(NewsNation) — The U.S. economy grew at a faster rate in the first quarter than previously estimated, according to government data released Thursday.
Gross domestic product — the economy’s total output of goods and services — grew at a 1.3% annual rate from January to March, an upgrade from the previous 1.1% estimate.
Even with the adjustment, the first quarter of 2023 marks the weakest GDP growth since the second quarter of 2022 when the economy shrank. By comparison, the economy grew at a 2.6% rate from October to December and 3.2% the quarter before that.
Despite the gradual slowdown, consumer spending, which accounts for about 70% of U.S. economic activity, remained strong and grew at 3.8%. That’s the fastest such rate in nearly two years.
Thursday’s upward revision will likely come as unwelcome news for the Federal Reserve, which has raised interest rates 10 consecutive times to cool the economy and tame inflation.
“Revised higher is not what is in [the Fed’s] game plan,” said Dan Roccato, a finance professor at the University of San Diego.
It remains to be seen whether the Fed will raise rates once again in June.
As economic growth has slowed, inflation has improved in recent months but still remains higher than the Fed’s 2% target. Prices were up 4.9% in April compared to a year earlier — down from a 9.1% rate in June, per the Consumer Price Index.
Even with the Fed’s rate hikes, the U.S. labor market has remained resilient. America’s employers added 253,000 jobs in April and the unemployment rate fell to 3.4%, matching a 54-year low.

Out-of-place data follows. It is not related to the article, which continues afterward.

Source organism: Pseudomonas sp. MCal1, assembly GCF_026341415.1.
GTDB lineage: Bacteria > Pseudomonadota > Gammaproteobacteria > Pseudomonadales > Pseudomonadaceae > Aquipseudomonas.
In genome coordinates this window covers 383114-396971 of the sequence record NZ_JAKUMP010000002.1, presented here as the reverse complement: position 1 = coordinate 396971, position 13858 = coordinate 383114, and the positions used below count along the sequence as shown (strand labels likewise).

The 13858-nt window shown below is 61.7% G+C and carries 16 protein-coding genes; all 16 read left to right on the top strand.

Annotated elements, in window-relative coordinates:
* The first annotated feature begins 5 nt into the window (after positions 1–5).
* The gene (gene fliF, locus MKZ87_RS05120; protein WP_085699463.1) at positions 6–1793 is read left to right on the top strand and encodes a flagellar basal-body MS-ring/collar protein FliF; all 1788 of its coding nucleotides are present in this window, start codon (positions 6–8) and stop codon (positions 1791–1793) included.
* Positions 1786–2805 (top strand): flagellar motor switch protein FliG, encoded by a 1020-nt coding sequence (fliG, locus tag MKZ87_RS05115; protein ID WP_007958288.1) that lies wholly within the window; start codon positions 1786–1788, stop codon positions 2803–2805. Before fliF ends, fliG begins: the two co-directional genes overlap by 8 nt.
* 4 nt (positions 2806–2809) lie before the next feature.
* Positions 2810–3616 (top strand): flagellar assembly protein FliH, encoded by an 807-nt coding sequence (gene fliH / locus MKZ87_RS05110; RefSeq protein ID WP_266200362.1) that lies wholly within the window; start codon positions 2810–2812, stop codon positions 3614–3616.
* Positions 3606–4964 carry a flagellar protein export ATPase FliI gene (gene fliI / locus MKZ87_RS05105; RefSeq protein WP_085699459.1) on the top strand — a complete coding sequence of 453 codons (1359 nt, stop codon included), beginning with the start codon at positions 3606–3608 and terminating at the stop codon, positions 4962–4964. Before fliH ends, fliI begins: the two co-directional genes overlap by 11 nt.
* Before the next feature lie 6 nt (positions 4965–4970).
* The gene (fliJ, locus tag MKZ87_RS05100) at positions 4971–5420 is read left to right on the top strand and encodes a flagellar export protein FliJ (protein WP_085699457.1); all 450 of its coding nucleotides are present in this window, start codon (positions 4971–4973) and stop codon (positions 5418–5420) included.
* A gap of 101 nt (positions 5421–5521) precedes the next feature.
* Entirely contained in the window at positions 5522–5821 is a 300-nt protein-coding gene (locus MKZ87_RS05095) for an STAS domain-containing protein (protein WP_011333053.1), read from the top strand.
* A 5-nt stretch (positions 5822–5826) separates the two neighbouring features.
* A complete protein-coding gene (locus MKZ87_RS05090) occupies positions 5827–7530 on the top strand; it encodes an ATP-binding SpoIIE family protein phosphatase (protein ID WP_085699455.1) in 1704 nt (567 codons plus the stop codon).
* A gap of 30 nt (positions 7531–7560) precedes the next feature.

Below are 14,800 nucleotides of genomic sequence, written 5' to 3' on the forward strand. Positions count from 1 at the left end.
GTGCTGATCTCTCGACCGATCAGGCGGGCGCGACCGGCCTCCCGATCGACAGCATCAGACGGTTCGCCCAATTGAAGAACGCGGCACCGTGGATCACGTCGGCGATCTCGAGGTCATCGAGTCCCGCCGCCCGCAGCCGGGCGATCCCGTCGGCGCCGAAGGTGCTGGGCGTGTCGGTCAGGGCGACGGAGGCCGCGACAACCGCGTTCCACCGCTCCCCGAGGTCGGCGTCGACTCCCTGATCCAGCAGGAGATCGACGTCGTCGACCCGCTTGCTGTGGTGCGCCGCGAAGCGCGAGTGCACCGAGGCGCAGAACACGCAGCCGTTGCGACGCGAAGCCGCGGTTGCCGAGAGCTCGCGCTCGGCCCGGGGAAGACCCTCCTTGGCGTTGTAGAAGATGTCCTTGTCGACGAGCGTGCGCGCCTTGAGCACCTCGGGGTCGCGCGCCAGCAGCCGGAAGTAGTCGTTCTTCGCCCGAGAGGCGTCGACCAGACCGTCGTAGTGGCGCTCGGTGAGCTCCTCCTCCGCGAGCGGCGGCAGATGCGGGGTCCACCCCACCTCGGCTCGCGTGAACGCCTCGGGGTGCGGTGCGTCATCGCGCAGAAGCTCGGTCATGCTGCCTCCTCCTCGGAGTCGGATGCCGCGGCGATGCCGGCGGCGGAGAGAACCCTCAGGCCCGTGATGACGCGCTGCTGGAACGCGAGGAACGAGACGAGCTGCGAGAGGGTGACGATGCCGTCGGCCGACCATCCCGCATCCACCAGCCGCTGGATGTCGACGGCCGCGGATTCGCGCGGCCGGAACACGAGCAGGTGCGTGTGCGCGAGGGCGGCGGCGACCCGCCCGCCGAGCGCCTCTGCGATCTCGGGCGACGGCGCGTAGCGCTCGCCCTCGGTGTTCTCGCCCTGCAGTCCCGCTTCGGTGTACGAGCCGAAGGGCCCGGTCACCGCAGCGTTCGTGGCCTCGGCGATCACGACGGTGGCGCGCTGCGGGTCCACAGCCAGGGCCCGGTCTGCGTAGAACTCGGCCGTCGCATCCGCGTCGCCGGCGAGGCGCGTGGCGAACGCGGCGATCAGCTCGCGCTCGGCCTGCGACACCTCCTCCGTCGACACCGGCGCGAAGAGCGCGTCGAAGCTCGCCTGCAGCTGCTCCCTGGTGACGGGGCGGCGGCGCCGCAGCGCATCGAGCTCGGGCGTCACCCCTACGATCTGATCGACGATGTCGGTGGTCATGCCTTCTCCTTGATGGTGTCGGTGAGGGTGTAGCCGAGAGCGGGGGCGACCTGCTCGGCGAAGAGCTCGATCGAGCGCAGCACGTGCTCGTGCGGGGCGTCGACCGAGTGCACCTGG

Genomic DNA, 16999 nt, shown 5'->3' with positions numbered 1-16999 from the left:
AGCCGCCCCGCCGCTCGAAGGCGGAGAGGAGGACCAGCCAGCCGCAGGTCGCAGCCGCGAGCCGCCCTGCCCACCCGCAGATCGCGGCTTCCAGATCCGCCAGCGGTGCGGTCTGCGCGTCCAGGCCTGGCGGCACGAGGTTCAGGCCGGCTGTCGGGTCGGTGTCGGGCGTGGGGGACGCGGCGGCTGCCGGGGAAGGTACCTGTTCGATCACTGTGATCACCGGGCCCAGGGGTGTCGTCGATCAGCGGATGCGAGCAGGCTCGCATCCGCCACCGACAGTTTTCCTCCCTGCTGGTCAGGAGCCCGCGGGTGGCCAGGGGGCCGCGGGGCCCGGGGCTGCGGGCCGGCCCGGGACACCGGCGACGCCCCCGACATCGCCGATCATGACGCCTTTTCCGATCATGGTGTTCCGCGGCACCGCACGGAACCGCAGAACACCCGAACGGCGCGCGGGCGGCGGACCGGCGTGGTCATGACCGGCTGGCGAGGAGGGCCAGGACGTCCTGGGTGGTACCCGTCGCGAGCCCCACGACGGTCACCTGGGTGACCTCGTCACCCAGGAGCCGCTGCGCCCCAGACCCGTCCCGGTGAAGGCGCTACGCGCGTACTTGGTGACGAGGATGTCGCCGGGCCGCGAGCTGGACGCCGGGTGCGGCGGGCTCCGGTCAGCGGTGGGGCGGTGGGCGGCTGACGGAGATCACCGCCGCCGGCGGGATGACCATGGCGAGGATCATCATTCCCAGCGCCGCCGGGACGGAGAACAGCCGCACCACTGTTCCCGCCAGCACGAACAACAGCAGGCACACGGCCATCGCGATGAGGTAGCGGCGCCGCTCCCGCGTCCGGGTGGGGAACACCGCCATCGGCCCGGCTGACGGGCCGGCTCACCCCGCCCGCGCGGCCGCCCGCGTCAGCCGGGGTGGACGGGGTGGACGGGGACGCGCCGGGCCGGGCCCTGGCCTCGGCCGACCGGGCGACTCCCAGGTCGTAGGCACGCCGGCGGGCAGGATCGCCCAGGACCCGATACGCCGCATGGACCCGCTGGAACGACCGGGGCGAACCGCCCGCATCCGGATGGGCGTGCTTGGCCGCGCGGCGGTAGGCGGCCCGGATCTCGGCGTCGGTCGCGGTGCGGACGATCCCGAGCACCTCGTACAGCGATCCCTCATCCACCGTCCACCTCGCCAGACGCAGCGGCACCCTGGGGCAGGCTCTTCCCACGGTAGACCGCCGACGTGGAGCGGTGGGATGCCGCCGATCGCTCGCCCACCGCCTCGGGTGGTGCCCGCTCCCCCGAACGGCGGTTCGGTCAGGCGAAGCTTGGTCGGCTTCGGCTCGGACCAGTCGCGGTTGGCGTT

Average hourly wages rose by 0.5% from March to April, nearly twice what economists had expected.
Roccato expects consumer spending to stay robust until the job market sours.
“[The Fed] still hasn’t accomplished their real goal, which is to slow down the labor market. And until that happens, it’s hard to see how that GDP number crashes,” he said.
A broader economic downturn may still be on the horizon. Corporate profits decreased 2.8% in the first quarter compared to one year ago. Gross private domestic investment, which measures how much businesses invest in their own country, fell 11.5% in the first quarter.
With rising mortgage rates, the real estate market has already taken a beating. In April, sales of existing homes were 23% below their level a year earlier.
Federal Reserve economists expect a “mild recession” starting later this year, followed by a “moderately paced” recovery, according to minutes from the latest meeting published Wednesday.
The latest revised GDP estimate comes as lawmakers on Capitol Hill continue to spar over the debt ceiling. If the debt ceiling isn’t raised in time, the nation would default on its debt. That could happen as soon as early June and it’s a scenario that could ignite a global economic crisis.
The Associated Press contributed to this report.